Book Blurb Makeover!

Book-Blurb-MakeoverBook blurbs are the most important sales copy that you’ll write–yet authors often write them as an afterthought. Today we’re putting book blurbs first.

Think of your book blurb as an ad for your book. Do not summarize your story. Instead, arouse the reader’s curiosity with intriguing bits of information about your story.

Here’s how to write a book blurb that sells your book.

Step 1: The Headline

Your character’s job/place in life + a description + main plot action = Headline


A small town girl uncovers big time trouble.

Write down your headline and then play with a bit. Catchy headlines are great. Feel free to use familiar phrases with a twist. This creates familiarity and builds curiosity at the same time.

*Non-fiction writers should concentrate on the main benefit of reading the book:

Make $25,000 in 25 days with these 2 Things.

Step 2: Main Description

There’s a formula for this too:

Sentence 1: Character’s name + job + opening situation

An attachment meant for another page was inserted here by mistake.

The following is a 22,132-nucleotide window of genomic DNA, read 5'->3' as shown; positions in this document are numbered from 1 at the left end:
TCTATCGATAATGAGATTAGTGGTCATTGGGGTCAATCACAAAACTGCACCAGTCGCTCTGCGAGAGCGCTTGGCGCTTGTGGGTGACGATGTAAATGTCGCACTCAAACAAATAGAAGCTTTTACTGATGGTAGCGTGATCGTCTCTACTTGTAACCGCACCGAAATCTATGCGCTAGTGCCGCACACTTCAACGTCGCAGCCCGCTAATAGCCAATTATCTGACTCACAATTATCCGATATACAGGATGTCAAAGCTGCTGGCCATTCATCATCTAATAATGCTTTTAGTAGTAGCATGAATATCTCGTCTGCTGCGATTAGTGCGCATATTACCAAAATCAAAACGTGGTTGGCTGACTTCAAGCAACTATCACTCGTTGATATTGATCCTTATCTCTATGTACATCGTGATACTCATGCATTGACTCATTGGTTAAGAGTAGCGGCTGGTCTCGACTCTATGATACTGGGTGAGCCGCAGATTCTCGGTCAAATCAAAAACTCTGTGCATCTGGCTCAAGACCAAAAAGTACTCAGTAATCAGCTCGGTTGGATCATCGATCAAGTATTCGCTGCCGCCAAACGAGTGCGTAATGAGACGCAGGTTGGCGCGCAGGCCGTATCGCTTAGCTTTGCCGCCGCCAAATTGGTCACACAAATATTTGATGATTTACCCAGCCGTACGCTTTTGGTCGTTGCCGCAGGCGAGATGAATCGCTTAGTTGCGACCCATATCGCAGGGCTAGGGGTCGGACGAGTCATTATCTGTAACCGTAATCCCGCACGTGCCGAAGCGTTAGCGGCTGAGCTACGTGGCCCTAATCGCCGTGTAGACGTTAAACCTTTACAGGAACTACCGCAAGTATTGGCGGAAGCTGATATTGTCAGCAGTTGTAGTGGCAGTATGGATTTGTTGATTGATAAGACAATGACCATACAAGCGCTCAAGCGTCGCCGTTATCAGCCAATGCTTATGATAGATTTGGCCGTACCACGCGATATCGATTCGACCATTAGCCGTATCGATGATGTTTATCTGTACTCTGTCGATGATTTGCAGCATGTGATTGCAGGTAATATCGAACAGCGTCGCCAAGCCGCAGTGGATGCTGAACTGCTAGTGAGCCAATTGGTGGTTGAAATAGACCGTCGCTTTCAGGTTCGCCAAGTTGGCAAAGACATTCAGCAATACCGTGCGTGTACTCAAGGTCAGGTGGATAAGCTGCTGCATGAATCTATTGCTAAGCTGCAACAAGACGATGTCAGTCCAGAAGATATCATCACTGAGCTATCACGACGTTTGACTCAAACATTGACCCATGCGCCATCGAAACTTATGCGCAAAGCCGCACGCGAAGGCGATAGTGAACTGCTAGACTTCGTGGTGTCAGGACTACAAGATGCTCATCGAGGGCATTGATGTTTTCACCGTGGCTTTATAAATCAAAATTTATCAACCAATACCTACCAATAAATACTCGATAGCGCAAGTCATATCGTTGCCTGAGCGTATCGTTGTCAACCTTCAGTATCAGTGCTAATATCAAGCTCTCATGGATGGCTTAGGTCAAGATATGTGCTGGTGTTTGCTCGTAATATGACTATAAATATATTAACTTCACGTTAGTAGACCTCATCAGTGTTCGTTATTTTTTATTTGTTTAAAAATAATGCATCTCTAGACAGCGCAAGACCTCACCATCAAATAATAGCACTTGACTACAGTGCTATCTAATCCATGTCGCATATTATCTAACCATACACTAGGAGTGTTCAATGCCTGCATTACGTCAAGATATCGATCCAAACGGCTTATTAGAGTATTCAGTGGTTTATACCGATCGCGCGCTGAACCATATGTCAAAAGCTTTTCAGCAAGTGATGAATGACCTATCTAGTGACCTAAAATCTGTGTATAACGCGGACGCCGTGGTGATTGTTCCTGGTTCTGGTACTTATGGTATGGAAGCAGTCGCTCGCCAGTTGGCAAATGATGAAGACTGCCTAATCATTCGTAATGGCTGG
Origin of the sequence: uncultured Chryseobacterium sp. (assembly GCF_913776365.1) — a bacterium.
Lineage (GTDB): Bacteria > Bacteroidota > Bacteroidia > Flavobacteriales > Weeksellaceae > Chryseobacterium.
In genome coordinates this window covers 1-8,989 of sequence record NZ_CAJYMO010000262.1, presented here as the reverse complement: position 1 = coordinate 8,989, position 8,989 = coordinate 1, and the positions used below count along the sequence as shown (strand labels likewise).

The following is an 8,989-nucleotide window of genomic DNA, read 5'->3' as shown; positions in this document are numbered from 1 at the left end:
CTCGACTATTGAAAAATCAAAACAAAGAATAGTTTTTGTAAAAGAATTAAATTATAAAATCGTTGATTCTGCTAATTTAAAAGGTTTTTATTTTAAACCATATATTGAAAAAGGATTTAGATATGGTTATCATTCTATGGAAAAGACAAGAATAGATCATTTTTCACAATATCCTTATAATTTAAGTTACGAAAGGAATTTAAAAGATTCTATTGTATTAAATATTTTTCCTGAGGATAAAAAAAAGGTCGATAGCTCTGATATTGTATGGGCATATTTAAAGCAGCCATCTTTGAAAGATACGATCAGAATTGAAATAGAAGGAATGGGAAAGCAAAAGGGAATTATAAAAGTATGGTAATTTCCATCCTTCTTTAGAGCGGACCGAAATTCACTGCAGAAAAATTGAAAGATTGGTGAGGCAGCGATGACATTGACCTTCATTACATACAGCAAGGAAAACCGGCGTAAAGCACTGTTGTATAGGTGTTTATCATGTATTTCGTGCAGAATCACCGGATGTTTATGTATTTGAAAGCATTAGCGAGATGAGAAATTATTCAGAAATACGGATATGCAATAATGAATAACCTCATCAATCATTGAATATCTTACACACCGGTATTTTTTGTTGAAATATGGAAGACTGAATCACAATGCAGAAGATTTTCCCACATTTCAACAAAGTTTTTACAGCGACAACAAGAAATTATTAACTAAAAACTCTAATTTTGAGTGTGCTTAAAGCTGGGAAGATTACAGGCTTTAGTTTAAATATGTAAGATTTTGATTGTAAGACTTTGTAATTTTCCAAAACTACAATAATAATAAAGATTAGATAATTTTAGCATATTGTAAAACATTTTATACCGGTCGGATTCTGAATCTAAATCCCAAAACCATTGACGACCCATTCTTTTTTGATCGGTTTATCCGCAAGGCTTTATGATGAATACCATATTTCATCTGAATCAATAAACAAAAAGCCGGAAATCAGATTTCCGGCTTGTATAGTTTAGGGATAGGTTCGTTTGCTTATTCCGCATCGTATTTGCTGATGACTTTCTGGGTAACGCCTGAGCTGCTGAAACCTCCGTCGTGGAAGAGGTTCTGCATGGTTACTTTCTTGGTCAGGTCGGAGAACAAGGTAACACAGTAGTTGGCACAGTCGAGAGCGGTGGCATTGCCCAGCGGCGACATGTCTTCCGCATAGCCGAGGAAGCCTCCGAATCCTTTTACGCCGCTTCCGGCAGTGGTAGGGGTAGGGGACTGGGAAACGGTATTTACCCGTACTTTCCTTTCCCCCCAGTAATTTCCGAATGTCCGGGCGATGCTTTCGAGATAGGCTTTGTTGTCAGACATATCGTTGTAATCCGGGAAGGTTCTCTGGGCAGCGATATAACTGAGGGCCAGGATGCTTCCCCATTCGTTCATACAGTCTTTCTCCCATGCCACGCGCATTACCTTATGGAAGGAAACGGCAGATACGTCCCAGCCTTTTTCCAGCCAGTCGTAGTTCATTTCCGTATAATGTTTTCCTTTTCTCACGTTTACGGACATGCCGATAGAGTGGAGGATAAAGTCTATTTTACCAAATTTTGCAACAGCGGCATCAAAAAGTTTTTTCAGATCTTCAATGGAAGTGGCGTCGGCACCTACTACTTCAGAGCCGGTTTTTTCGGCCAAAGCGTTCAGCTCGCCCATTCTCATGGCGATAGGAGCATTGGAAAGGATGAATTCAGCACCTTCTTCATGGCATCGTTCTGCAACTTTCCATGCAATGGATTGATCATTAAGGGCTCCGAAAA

Blythe Barnes is the new owner of Spin Me a Yarn, Bingo, North Dakota’s only combination book shop and yarn store.

Sentence 2: When + Inciting Incident

When she trips on a loose floorboard in the back of her shop, Blythe makes a disturbing discovery about the only home she’s ever known.

Sentence 3: Now + your character’s stakes/what she has to lose.

Now, with the help of a man she barely knows, Blythe must leave Bingo behind to right an ancient wrong and save the town she loves.

Once you have the basics down (like the above example,) you can spend some time reworking your sentences and adding to it until you have a compelling description. Many authors (even traditionally published ones) have mediocre blurbs at best, so this is your chance to shine.

*Non-fiction writers, here’s your structure:

Most important question + the answer

What does every self publishing author want to know? How to sell more books!

Then you need to tell the reader exactly how you are going to solve all of their problems. Lists with bullet points work best for this. If you want to see it in action, just check out the Self Publishing Toolkit on Amazon.

Step 3: The Proof

Follow the body of your description with a few (3 at most) review snippets that verify your awesome writing skills. After the reviews, you can put a short call to action like:  Scroll up and click buy to find out Blythe’s secret!

Calls to action are usually found on non-fiction pages but there is no reason why fiction writers can’t embrace the practice.

Head over to Amazon right now and spend a few minutes going over your book description. If sales have been slow, it’s an easy way to give your book a boost!

What do You think?